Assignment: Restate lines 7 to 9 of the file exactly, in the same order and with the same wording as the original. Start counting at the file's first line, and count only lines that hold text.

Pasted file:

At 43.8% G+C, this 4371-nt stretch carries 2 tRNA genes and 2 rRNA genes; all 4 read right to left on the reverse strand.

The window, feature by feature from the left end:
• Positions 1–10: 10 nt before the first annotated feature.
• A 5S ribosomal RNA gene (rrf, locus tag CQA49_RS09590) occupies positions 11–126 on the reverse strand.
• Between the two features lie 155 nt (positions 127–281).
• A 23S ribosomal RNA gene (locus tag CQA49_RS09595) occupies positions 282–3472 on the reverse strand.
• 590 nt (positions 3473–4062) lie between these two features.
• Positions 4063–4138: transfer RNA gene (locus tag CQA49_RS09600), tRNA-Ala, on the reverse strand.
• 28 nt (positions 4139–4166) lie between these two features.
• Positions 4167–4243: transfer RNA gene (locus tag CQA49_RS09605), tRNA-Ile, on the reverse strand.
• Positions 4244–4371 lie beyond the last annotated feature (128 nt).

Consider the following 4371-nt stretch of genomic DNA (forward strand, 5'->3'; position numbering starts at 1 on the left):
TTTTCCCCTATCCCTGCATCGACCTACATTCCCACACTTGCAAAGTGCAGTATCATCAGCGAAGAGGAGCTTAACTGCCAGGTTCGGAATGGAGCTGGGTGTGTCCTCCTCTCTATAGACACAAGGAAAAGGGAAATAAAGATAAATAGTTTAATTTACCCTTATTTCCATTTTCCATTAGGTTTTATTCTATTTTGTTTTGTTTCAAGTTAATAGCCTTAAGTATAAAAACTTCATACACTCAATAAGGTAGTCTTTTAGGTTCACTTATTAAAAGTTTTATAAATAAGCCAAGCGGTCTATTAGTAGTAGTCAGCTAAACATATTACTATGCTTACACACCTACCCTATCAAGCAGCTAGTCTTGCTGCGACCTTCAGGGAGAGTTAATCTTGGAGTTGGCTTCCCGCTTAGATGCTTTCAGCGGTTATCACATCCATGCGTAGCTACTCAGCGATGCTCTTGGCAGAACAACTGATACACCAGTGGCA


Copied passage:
• 590 nt (positions 3473–4062) lie between these two features.
• Positions 4063–4138: transfer RNA gene (locus tag CQA49_RS09600), tRNA-Ala, on the reverse strand.
• 28 nt (positions 4139–4166) lie between these two features.